15 April 2007
I very rarely have the problem of left-over-wine. But I am frequently asked by others what to do with wine left in the bottle. My usual answer is to stick the cork back in the bottle and keep the bottle upright in the fridge door. It’ll be OK for a day or so, and for some red wines maybe longer.
However I took the opportunity this trip to the Cape to experiment with freezing wine. I was ordering a bottle of wine at lunch, consuming a glass or so, and taking the bottle with me. But by dinner time I frequently had another ‘must open’ bottle.
So into the freezer compartment of the fridge went some lunchtime bottles. A couple of weeks later I moved them to the fridge door in the morning to thaw during the day, and I opened them in the evening to taste. (photo left - the bottle is upright, the wine is frozen)
First was a white wine, Simonsig 2006 Verdelho*. When I opened its spiffy screwcap the wine went cloudy. I left it for a while to clear. The photo (below right) clearly shows the white powdery deposits of tartaric crystals, brought out of solution by the cold.
Many mass market wineries practise ‘cold stabilisation’ where they chill wines to precipitate these crystals so that they will not appear after sale as many casual wine drinkers mistake them for glass fragments and return the wine to the shop. However this chilling also removes something of the flavour, and is frequently not done on better wines.
And so it proved here. The wine was quite acceptable and drinkable, but it wasn’t quite as crisp, racy and exciting as I remembered from when I first opened it.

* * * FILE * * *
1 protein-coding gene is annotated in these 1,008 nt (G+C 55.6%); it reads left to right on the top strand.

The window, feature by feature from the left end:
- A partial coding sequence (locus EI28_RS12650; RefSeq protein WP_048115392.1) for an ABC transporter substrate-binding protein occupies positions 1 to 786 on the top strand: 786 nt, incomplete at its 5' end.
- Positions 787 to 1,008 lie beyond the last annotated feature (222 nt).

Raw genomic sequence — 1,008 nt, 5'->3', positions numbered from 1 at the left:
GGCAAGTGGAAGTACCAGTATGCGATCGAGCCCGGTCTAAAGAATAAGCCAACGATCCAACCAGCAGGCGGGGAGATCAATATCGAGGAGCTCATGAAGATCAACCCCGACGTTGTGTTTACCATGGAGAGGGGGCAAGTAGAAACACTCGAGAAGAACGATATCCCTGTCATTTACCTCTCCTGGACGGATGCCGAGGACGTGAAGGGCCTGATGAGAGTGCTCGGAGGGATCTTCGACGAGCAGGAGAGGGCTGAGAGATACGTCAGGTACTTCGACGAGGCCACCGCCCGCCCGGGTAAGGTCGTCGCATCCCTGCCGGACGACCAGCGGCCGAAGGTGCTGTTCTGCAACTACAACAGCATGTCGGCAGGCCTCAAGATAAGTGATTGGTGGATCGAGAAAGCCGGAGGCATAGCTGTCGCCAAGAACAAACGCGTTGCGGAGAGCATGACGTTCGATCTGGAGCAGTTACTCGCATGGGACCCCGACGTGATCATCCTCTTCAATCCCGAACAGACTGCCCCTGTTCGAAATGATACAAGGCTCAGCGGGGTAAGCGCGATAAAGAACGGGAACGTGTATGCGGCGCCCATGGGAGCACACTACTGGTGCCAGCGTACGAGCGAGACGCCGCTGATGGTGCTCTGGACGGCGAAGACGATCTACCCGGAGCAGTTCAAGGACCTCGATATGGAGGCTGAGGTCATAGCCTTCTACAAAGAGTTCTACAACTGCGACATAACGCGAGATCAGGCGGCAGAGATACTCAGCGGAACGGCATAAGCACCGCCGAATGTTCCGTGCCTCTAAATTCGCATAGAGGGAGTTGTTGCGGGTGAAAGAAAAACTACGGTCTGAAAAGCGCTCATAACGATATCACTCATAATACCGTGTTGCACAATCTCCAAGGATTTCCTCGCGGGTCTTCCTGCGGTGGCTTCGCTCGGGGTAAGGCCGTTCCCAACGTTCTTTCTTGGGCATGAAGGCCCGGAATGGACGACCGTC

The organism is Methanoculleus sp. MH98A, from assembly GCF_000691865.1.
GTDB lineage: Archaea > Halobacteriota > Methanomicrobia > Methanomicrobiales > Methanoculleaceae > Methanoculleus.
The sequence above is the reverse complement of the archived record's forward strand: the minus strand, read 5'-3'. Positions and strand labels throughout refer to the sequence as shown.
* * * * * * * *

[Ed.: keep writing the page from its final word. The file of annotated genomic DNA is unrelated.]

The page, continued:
The Beyerskloof Pinotage 2006 was also most drinkable, and showed little change, maybe just slightly dulled.
But freezing hadn’t destroyed the wines. Now you might argue that these were quite gutsy wines, especially the Pinotage with lots of upfront flavours. Would a delicate wine, such as a mature Mouton-Rothschild survive such treatment? All I can say is that I am willing to do the experiment if someone will supply the wine.
So if you have opened wines you want to keep – try freezing them.
*Simonsig Verdelho 2006 is an Estate wine especially produced for the SA Pick'n'Pay supermarket chain. Verdelho is a Portuguese variety used to make Madeira and Vinho Verde, and has been recently been achieving success in Australia. Simonsig's Verdelho vines were planted by the late Frans Malan and I guess the juice from these grapes usually go into Simonsig's blends, and well done to the Pick'n'Pay winebuyer for winkling it out. I'd dearly love to know what other rare varieties are planted in Simonsig's vineyards ....